Henry: Portrait of a Serial Killer is the complete opposite end of the spectrum, lurid in the extreme and unapologetic in its violence. In fact, this film is in part responsible for the creation of the NC-17 rating, a film of adult themes that is not explicitly sexual in nature. No, this is a film that gives us multiple homicides, many of which are brutal and horrifying. At the same time, this is not a film that specifically glorifies such killings—they simply happen and we are witness to them. They are ugly, but also matter-of-fact, simply events that occur on the screen.
We start with an introduction to Henry (Michael Rooker), who seems normal. However, we also get cuts to the bodies of women with the sounds of their struggles and death playing over them. While the connection is never made overt, we’re led to believe that all of these women, killed in different ways and in different places, are victims that Henry has left in his wake.
We also meet Otis (Tom Towles), Henry’s roommate. Otis’s sister Becky (Tracy Arnold) has left home and her husband to move to Chicago with Otis. There’s something like a spark of connection between Otis and Becky, in part because Henry defends her from her brother’s sometimes overtly incestuous advances. One night while Otis is out, Henry and Becky talk about their pasts. We learn that Henry was psychologically abused by his mother, which eventually led to him killing her. Becky was sexually abused by her father (and possibly her brother) when she was younger. These admissions lead to a strengthening of the connection between them.
And then things get ugly. Henry and Otis pick up a pair of prostitutes, and unable to help himself, Henry kills them both in front of a shocked Otis. However, Otis’s shock is not disgust, but merely shock. There’s no remorse, just fear that they might be caught. Later, after Otis destroys the television set, the two go to buy a new one and end up killing the clerk and stealing both a television and a video camera. This sets Otis in motion as a wannabee killer, and he studies at the feet of the master, Henry. Henry, for his part, drops continuous pearls of wisdom about the art of serial killing. He recommends using different methods as often as possible so as not to look like a serial killer, and never staying the same place for too long.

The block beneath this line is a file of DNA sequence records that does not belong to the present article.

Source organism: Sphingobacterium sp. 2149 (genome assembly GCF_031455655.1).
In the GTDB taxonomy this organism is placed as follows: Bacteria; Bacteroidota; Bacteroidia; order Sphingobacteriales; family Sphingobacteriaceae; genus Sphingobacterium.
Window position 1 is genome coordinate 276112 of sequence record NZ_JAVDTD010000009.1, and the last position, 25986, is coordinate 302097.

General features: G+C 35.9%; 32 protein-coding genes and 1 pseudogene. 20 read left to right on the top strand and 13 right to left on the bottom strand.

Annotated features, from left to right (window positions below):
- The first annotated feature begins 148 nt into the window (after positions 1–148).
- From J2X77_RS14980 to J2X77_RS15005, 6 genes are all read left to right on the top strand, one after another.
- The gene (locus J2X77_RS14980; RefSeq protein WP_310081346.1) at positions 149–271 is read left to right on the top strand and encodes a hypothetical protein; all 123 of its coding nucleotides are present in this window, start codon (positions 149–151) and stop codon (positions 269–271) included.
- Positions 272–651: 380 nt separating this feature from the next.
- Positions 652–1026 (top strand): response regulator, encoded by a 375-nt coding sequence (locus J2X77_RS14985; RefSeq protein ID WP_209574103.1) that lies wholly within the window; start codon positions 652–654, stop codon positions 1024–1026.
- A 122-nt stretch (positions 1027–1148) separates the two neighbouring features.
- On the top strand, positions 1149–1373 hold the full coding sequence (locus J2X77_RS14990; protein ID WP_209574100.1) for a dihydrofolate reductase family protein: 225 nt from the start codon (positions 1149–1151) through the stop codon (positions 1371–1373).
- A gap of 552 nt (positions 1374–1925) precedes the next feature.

As with Aileen Wuornos: The Selling of a Serial Killer, the strength of this film is its audacity. This is a film that decides from the very start that it will pull not a single punch. It will neither glorify the violence it depicts nor make it any more terrible than it is on its face. The horror comes from the nature of the crimes, certainly, but also from the fact that these crimes are depicted without overproducing them or hiding them. They happen in front of us, not off screen where they are merely imagined, but they are also not focused on with perfect lighting and special effects. They simply are, and because of this, are brutal.
I was right to be scared of this film. It’s terrifying because of what it represents. There’s no psychology here beyond what we can glean from conversation and the actions on screen. In fact, we aren’t really invited into Henry’s mind. Instead, we’re just a witness to his relentless need to kill.
There are, of course, several scenes that fans of the horror genre will consider to be classics, and of course these are the scenes that are really the most difficult to watch. The home invasion scene, shot through a stationary camcorder is particularly ugly and disturbing. Of course, the whole film is ugly, but ugly with intent. Seriously, this film like few others had me praying to reach the end, but in this case, I mean that as a compliment.
I’m not sure this is a film I could watch again, but I also fully understand why it’s considered an important film in the genre. It’s awful, but it’s also brilliant in its awfulness. This doesn’t even take into account one of the grimmest endings I’ve ever witnessed.
Why to watch Aileen Wuornos: The Selling of a Serial Killer: If you need to know what greed does, here’s your lesson.
Why not to watch: Its sympathetic portrayal doesn’t work.
Why to watch Henry: Portrait of a Serial Killer: It’s terrifying.
Why not to watch: It’s also the seediest thing you’re likely to see.